Both the Azure Service Bus cloud service and on-prem Service Bus for Windows Server (Service Bus 1.1) support the Advanced Message Queueing Protocol (AMQP) 1.0. AMQP enables you to build cross-platform, hybrid applications using an open standard protocol. You can construct applications using components that are built using different languages and frameworks, and that run on different operating systems. All these components can connect to Service Bus and seamlessly exchange structured business messages efficiently and at full fidelity.
Traditionally, message-oriented middleware products have used proprietary protocols for communication between client applications and brokers. This means that once you've selected a particular vendor's messaging broker, you must use that vendor's libraries to connect your client applications to that broker. This results in a degree of dependence on that vendor, since porting an application to a different product requires code changes in all the connected applications.
Furthermore, connecting messaging brokers from different vendors is tricky. This typically requires application-level bridging to move messages from one system to another and to translate between their proprietary message formats. This is a common requirement; for example, when you must provide a new unified interface to older disparate systems, or integrate IT systems following a merger.
The software industry is a fast-moving business; new programming languages and application frameworks are introduced at a sometimes bewildering pace. Similarly, the requirements of IT systems evolve over time and developers want to take advantage of the latest platform features. However, sometimes the selected messaging vendor does not support these platforms. Because messaging protocols are proprietary, it's not possible for others to provide libraries for these new platforms. Therefore, you must use approaches such as building gateways or bridges that enable you to continue to use the messaging product.
The development of the Advanced Message Queuing Protocol (AMQP) 1.0 was motivated by these issues. It originated at JP Morgan Chase, who, like most financial services firms, are heavy users of message-oriented middleware. The goal was simple: to create an open-standard messaging protocol that made it possible to build message-based applications using components built using different languages, frameworks, and operating systems, all using best-of-breed components from a range of suppliers.
AMQP 1.0 is an efficient, reliable, wire-level messaging protocol that you can use to build robust, cross-platform, messaging applications. The protocol has a simple goal: to define the mechanics of the secure, reliable, and efficient transfer of messages between two parties. The messages themselves are encoded using a portable data representation that enables heterogeneous senders and receivers to exchange structured business messages at full fidelity. The following is a summary of the most important features:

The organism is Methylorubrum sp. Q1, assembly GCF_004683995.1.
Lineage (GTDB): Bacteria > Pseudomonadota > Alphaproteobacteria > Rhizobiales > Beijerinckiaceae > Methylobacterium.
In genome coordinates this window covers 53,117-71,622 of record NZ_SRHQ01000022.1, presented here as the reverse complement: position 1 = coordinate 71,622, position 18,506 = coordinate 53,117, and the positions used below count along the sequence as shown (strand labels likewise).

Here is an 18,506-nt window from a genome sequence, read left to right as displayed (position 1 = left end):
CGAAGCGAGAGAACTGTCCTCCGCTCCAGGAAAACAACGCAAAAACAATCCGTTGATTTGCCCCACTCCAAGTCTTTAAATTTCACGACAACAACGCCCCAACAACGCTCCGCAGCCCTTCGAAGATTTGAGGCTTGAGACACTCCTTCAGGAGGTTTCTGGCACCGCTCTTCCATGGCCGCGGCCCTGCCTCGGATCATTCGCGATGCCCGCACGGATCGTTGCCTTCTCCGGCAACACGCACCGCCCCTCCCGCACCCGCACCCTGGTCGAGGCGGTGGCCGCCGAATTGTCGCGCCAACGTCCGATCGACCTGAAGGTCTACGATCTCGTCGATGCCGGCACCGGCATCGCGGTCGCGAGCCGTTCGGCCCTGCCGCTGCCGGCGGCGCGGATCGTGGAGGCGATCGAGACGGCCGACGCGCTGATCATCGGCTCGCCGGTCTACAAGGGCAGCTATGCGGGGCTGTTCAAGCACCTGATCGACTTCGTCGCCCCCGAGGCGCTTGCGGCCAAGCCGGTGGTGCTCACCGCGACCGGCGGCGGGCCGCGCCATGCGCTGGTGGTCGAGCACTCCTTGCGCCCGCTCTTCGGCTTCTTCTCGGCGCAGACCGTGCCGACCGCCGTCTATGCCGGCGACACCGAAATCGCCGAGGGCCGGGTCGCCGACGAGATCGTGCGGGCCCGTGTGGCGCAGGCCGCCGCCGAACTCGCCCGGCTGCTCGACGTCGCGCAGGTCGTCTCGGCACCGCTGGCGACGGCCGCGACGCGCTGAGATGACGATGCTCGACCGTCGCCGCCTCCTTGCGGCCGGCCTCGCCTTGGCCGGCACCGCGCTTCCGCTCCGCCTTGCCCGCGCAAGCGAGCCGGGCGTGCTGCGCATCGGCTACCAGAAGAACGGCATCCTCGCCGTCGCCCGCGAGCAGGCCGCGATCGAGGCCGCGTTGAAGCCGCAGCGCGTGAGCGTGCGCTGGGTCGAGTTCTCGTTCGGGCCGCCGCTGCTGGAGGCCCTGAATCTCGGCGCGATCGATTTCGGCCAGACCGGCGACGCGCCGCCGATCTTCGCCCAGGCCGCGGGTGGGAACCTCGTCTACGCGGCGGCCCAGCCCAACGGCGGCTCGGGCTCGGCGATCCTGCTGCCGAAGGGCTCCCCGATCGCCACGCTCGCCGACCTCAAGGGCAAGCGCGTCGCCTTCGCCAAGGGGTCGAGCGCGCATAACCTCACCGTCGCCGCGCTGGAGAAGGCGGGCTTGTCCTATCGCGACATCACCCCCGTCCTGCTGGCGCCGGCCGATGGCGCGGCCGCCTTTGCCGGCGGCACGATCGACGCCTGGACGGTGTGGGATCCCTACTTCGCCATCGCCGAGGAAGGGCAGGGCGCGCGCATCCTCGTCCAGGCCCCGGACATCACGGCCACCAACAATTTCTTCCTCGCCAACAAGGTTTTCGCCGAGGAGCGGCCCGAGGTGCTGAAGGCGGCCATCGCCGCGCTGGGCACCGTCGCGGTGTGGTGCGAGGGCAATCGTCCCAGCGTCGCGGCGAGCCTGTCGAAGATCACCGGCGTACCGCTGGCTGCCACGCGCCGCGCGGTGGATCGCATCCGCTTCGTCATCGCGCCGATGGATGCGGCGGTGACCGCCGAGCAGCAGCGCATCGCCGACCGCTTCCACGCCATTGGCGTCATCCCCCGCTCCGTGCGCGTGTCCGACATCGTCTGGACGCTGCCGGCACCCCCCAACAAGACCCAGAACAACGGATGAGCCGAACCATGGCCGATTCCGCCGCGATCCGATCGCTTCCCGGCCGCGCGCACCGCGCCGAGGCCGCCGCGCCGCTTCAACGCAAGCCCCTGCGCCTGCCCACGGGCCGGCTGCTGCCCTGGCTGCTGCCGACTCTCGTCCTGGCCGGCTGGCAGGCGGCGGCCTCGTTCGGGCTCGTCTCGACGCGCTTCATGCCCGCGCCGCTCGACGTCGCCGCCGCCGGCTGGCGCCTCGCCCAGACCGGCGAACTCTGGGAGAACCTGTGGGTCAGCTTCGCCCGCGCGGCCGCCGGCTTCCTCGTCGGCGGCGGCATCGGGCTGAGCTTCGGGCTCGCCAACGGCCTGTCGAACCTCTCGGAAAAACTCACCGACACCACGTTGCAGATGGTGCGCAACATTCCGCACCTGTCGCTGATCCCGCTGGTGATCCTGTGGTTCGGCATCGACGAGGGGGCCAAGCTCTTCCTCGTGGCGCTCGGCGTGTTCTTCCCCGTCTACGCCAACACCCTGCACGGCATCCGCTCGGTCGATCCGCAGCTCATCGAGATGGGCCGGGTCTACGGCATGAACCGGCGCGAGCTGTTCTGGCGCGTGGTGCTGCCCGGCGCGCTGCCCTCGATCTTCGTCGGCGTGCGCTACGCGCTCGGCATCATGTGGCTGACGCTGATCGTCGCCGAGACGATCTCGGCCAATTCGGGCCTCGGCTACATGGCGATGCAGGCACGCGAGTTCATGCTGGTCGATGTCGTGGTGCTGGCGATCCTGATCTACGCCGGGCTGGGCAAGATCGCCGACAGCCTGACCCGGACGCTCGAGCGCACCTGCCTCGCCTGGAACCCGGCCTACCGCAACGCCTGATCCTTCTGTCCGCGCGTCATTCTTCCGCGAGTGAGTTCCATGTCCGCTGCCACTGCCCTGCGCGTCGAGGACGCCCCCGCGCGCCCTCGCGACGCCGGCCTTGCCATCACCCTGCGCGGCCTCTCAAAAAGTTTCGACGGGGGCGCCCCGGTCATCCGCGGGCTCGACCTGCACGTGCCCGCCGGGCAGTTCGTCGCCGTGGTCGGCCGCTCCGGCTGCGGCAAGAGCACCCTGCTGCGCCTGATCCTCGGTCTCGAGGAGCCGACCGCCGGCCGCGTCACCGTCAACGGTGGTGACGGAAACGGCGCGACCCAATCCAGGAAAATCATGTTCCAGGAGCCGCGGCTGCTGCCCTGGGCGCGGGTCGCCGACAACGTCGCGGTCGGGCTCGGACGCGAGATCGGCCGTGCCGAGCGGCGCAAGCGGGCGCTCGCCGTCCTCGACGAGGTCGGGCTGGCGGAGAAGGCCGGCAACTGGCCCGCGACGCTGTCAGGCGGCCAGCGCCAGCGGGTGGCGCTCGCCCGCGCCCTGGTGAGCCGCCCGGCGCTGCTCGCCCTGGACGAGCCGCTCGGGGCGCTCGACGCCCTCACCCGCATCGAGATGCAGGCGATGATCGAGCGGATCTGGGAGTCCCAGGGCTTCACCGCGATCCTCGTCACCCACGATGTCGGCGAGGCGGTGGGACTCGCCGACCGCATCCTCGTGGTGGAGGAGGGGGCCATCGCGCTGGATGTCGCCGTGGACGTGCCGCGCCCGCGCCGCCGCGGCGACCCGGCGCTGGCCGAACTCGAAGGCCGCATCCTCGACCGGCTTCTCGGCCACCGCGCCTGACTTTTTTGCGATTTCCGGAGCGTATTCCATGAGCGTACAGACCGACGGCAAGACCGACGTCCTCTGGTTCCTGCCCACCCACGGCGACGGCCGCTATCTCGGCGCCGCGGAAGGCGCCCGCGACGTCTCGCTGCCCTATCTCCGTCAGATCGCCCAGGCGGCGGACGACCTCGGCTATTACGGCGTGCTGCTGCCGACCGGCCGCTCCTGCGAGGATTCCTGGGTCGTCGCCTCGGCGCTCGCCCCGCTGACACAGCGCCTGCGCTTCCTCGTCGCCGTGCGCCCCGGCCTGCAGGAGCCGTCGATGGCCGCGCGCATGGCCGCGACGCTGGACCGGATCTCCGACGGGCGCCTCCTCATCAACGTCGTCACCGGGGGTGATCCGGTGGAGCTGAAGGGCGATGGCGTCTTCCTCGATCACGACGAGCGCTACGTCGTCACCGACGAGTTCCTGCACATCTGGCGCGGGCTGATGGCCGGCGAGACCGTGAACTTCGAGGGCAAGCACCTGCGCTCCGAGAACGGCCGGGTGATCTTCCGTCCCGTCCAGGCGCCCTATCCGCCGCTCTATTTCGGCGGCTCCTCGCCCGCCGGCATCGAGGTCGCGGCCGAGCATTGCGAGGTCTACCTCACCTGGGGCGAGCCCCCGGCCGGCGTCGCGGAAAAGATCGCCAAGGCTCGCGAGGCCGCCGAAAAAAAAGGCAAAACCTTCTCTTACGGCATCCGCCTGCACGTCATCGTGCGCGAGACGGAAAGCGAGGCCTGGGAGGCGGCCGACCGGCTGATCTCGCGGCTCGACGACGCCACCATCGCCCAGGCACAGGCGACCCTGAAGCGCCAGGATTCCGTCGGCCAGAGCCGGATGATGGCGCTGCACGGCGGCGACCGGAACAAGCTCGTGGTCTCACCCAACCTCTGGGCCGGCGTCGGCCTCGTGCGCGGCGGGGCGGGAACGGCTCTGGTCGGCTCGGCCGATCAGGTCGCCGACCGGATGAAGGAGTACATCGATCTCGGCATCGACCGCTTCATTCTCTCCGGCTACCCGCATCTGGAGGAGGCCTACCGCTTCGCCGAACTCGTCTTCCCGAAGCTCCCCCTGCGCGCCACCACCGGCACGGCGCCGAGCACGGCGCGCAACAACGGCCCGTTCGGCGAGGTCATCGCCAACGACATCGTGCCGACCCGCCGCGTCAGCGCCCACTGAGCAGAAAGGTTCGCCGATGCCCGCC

AMQP 1.0 has been in development since 2008 by a core group of more than 20 companies, both technology suppliers and end-user firms. During that time, user firms have contributed their real-world business requirements and the technology vendors have evolved the protocol to meet those requirements. Throughout the process, vendors have participated in workshops in which they collaborated to validate the interoperability between their implementations.
In October 2011, the development work transitioned to a technical committee within the Organization for the Advancement of Structured Information Standards (OASIS) and the OASIS AMQP 1.0 Standard was released in October 2012. The following firms participated in the technical committee during the development of the standard:
Some of the commonly cited benefits of open standards include:
AMQP 1.0 support in Azure Service Bus means that you can now leverage the Service Bus queuing and publish/subscribe brokered messaging features from a range of platforms using an efficient binary protocol. Furthermore, you can build applications comprised of components built using a mix of languages, frameworks, and operating systems.
The following figure illustrates an example deployment in which Java clients running on Linux, written using the standard Java Message Service (JMS) API and .NET clients running on Windows, exchange messages via Service Bus using AMQP 1.0.
Figure 1: Example deployment scenario showing cross-platform messaging using Service Bus and AMQP 1.0
At this time the following client libraries are known to work with Service Bus:
|Java||Apache Qpid Java Message Service (JMS) client |
IIT Software SwiftMQ Java client
|C||Apache Qpid Proton-C|
|PHP||Apache Qpid Proton-PHP|
|Python||Apache Qpid Proton-Python|
|C#||AMQP .Net Lite|
Figure 2: Table of AMQP 1.0 client libraries
For more information about how to obtain and use these libraries with Service Bus, see the Service Bus AMQP Developer's Guide. See the "References" section below for further information.